Most Fascinating People of 2005

Eleven-year-old actress Dakota Fanning doesn't want to be treated "like a kid" and Tom Cruise says he's not embarrassed to act like one when he's expressing his love for fiancée Katie Holmes.

In "The 10 Most Fascinating People of 2005," an hour-long special airing tonight at 10, Barbara Walters highlights some of the year's most prominent names in entertainment, politics and sports.

From Fanning to hip-hop superstar Kanye West, the headline-makers on this year's list tell Walters what made their year most extraordinary.

Tom Cruise: 'They Should All Jump on Couches'

Long known for fiercely guarding his private life, film star Tom Cruise put his love for actress Katie Holmes in the spotlight this year. Cruise says he has no regrets about his much-publicized -- and -ridiculed -- couch-jumping incident on "The Oprah Winfrey Show" when he declared his love for Holmes.

Cruise, 42, has known the 26-year-old Holmes for less than a year, but he tells Walters he "just knew" she was the one for him. "I really just knew. It was an explosion. And she is just magic. And I really think that all men should celebrate their women. ... They should all jump on couches for them. ... When you find that woman, you should absolutely be unabashed about it. That's how I feel about it," he tells Walters.

Cruise also shares his opinions about prescription drugs, psychiatry and Scientology with Walters.

Cruise and Holmes are now expecting a child, and Cruise tells Walters they've even bought their own sonogram machine to learn whether they're having a boy or a girl. Cruise tells Walters that medical technicians are helping the couple operate the sonogram and understand the ultrasound images, and he says they'll donate the machine to a hospital when they're done with it.

Kanye West: No Apologies

Grammy Award winner Kanye West shot to stardom in 2005, winning three Grammys and landing the cover of Time magazine. But West, 28, generated controversy when he deviated from his script during a live telethon broadcast for the victims of Hurricane Katrina and said: "George Bush doesn't care about black people."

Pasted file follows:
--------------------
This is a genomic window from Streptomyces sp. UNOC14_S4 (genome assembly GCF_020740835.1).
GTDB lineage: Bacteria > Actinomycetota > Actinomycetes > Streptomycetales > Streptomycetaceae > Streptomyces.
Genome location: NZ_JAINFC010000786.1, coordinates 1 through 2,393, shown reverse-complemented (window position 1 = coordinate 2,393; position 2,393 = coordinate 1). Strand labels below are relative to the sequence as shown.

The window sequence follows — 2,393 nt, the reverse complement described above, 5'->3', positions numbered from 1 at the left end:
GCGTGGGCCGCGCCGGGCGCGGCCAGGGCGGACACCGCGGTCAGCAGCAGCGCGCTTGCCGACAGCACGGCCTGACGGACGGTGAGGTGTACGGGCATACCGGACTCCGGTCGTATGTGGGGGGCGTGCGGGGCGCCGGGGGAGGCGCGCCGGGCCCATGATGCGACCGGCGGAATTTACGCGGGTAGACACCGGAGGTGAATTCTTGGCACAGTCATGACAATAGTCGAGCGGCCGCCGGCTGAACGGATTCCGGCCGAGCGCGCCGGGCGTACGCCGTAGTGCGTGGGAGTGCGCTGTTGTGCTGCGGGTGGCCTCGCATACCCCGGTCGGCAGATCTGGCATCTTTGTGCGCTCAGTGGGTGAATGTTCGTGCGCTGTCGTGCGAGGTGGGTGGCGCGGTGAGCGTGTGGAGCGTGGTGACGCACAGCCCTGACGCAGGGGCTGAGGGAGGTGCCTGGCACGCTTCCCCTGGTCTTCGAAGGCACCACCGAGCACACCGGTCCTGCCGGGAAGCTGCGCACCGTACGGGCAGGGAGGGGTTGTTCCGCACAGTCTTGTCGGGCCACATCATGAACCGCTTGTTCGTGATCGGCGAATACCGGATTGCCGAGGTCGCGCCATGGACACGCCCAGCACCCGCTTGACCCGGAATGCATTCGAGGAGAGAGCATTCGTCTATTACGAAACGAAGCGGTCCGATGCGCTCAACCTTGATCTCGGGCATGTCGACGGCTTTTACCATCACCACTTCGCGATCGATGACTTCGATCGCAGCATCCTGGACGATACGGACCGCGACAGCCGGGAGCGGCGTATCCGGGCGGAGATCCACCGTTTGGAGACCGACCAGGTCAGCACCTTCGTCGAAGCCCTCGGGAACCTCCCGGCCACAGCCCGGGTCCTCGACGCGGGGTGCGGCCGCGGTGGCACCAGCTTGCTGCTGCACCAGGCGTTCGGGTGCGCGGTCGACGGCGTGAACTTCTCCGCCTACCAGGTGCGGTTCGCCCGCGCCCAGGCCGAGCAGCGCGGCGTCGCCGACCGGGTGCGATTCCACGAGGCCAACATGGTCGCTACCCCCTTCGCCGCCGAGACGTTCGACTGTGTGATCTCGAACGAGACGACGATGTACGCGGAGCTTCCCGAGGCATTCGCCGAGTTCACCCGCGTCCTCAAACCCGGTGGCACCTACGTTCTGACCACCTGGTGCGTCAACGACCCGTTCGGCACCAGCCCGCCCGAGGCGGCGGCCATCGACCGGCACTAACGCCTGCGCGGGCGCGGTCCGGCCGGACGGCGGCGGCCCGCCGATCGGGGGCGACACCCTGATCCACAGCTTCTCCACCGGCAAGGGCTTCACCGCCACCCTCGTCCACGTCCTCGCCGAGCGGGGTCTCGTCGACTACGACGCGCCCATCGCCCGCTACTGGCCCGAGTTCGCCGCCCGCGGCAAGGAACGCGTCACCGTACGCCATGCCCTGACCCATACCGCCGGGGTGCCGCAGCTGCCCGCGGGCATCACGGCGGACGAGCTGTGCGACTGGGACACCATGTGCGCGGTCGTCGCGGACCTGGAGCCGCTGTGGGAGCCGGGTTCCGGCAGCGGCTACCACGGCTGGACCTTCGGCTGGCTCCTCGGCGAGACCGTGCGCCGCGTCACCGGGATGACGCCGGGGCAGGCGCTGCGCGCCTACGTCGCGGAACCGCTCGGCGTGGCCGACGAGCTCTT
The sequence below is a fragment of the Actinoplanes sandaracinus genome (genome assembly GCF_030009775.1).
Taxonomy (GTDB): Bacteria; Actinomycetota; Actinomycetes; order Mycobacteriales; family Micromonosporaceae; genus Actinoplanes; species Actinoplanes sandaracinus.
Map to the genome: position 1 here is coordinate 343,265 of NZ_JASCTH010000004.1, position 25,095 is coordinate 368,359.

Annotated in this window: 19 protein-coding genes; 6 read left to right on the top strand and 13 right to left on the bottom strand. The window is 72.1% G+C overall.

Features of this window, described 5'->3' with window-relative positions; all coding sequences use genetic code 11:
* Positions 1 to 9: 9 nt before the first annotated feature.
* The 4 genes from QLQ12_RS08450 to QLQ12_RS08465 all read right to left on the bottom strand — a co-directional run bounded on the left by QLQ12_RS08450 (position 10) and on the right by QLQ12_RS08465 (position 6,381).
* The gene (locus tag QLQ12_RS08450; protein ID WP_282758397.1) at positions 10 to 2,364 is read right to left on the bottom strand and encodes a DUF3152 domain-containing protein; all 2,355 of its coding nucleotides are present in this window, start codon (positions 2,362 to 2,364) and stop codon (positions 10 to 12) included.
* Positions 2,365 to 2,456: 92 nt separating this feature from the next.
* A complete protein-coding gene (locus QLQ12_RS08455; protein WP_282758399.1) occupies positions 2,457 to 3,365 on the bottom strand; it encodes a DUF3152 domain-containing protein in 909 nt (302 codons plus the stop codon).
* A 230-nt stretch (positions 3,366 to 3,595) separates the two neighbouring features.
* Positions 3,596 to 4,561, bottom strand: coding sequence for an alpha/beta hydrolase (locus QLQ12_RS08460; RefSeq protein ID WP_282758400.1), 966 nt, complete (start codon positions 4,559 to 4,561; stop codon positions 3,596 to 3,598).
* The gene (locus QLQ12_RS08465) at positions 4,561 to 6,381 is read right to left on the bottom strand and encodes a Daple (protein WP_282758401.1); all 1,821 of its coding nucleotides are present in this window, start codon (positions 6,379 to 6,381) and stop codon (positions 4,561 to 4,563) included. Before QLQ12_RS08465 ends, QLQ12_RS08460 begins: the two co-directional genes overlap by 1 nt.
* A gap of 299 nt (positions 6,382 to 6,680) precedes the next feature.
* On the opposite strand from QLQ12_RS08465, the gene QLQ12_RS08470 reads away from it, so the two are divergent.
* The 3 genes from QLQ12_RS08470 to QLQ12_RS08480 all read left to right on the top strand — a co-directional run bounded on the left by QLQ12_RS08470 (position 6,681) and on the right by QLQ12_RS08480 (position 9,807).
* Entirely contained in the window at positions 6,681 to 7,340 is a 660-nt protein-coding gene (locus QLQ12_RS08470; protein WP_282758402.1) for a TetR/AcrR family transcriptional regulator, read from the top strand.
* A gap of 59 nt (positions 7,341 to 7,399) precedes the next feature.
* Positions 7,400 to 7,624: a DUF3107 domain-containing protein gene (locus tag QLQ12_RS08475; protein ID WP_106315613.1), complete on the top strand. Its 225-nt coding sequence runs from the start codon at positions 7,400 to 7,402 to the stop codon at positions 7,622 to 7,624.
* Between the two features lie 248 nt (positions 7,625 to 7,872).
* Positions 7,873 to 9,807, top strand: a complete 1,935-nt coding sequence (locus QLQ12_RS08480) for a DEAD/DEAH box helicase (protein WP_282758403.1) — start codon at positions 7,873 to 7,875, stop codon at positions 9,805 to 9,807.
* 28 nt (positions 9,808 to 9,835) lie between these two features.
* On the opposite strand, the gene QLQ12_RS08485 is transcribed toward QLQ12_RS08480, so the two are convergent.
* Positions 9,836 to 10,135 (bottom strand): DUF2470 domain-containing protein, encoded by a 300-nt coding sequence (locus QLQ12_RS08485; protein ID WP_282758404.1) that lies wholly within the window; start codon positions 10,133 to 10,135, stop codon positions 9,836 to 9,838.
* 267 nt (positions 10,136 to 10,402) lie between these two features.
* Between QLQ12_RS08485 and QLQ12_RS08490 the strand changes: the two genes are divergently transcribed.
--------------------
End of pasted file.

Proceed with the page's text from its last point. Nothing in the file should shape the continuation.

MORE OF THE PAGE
West was born and raised in Chicago. His parents are middle class and educated. His mom was an English professor and is now his business manager. His father has two master's degrees and was a member of the militant Black Panthers. He taught his son that racism was everywhere.

And perhaps that underlies his Katrina telethon remark. But West says he has no regrets about the statement. "I spoke from my heart. And I stand by my statement," West tells Walters. He adds: "I wonder why those words are considered to be harsh."

Dakota Fanning: Little Girl, Big Star

She's worked with some of Hollywood's hottest leading men -- from Tom Cruise to Sean Penn to Denzel Washington and Kurt Russell -- and she's not even in her teens. Over the last four years, her films have made almost $700 million, and the precocious actress commands a salary of $3 million per picture.

Fanning was born in Conyers, Ga., and her parents knew she was special early on. She started reading at age 2. She entertained friends and family. And when she was 4, her parents enrolled her in an acting workshop.

Since then, it's been an uninterrupted climb to the top. Even at this young age, Fanning is discriminating about her roles. "I have to have a feel for the character. ... If it's not the right thing or it's similar to something I've done before, that would be why I would not do something," she tells Walters.

Thomas Mesereau: Defending Jackson